It should be noted, though: The Cavs are taking a major risk if they do include the Nets’ pick in a Jordan swap. The seven-footer has a player option on his deal for 2018-19, and it’s likely he will opt out of his contract this summer in search of a payday. Isaiah Thomas will be an unrestricted free agent. Ditto James.
If things go south for Cleveland in the postseason even after acquiring Jordan, they could easily see him, Thomas and James walk in free agency, get nothing in return and not have the ultra-valuable lottery pick, which they could have used to begin a rebuild, to fall back on.
It goes without saying, that would be disastrous for their short- and long-term future.
At the same time, if the Cavs’ front office stands pat even despite their recent turmoil, and Cleveland winds up losing to the Golden State Warriors in the Finals yet again, would that show James a lack of commitment from his organization’s brass?
No matter what the team decides to do, it’s going to be an extremely difficult situation for general manager Koby Altman to circumvent, and one that will be fascinating to monitor over the coming weeks.
Final package: Ante Zizic (or Cedi Osman), Tristan Thompson, Nets first-round pick
Along with the Cavs, one of the most heavily talked about teams regarding a potential Jordan swap are the Milwaukee Bucks.
The fit is logical: The Bucks are among the league’s worst on the glass (27th in rebound rate at 48 percent), while Jordan is one of the NBA’s best at securing misses (2nd in rebound rate among qualified players at 25.5 percent).
Along with an outdated defensive scheme involving an overreliance on trapping (which probably won’t be a problem anymore after news of Jason Kidd’s firing), part of the reason Milwaukee struggles defensively (25th in efficiency despite having so many long-armed athletes) is their inability to secure boards.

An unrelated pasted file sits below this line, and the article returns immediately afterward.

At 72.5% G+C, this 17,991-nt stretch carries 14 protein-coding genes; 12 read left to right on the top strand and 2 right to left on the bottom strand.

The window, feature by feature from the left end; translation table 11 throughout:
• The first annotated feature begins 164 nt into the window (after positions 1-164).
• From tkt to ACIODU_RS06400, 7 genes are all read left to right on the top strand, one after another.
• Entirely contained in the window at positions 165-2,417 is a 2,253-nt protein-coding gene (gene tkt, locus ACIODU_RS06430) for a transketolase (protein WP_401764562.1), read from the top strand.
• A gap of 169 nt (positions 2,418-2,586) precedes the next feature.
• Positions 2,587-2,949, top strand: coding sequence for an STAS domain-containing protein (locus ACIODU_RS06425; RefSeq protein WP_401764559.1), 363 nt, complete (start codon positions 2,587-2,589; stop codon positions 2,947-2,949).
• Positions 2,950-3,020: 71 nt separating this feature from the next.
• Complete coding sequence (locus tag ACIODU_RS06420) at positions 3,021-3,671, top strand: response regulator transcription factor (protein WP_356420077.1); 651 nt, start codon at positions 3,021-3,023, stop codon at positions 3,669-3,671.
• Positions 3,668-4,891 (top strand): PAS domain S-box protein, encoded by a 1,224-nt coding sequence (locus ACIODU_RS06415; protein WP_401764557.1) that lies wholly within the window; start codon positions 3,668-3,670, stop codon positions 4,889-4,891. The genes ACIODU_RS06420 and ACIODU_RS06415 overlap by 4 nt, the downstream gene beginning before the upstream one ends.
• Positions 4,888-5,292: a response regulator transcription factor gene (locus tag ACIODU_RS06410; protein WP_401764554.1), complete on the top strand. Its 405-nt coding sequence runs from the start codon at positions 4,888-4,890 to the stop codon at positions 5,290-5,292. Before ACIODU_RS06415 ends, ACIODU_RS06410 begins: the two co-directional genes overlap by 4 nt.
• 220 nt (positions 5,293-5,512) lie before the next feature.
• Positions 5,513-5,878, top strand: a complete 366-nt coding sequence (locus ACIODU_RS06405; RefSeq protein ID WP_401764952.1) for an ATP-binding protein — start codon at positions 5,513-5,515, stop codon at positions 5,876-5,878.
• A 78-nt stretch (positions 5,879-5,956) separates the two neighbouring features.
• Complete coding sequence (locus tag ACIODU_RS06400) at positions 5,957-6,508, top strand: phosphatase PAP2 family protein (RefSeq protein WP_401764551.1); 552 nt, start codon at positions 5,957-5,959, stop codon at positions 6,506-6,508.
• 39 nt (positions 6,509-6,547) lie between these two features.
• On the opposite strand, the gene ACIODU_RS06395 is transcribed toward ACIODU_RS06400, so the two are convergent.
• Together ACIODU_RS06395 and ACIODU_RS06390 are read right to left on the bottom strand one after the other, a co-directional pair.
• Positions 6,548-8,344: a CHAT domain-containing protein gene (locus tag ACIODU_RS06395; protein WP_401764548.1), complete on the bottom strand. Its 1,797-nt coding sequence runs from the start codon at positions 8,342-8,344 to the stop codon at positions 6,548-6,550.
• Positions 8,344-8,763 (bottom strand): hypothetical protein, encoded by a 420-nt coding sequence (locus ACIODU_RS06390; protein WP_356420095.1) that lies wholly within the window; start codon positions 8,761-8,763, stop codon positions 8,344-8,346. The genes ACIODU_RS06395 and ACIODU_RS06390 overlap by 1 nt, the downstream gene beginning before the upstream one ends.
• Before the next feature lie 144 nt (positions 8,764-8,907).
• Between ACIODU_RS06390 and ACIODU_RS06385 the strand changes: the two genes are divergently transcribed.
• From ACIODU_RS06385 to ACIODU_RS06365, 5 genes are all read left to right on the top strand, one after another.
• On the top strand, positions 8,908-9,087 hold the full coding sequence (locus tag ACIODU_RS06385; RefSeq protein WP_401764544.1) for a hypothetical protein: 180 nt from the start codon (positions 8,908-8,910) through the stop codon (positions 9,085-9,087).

The Bucks’ point-stopping prowess would greatly improve just by having Jordan there to end possessions with the ball in his mitts.
As far as what Milwaukee could offer Los Angeles in return for their All-Star big man, they have a few young, enticing options to present.
The likeliest package, though, would almost certainly contain both John Henson and the reigning Rookie of the Year Malcolm Brogdon.
Henson’s lack of mass hurts him as a rebounder, but he makes up for it by being an excellent lob-finisher, as well as a respectable rim-protector and underrated passer. Brogdon, on the other hand, is a more than serviceable floor general who can slot into either guard spot, defend at a high level and knock down the three-ball.
That likely wouldn’t be enough for Milwaukee to land Jordan, though.
So to sweeten the deal, the Bucks are going to need to add another asset to the pot, either in the form of Jabari Parker or their 2020 first-round pick.
By CBA rules, they aren’t allowed to trade their 2019 first rounder, since their 2018 first-round pick belongs to the Phoenix Suns (as a part of the Eric Bledsoe trade) if it falls between selections 11-16. If it doesn’t, then Phoenix gets the Bucks’ 2019 first pick outright.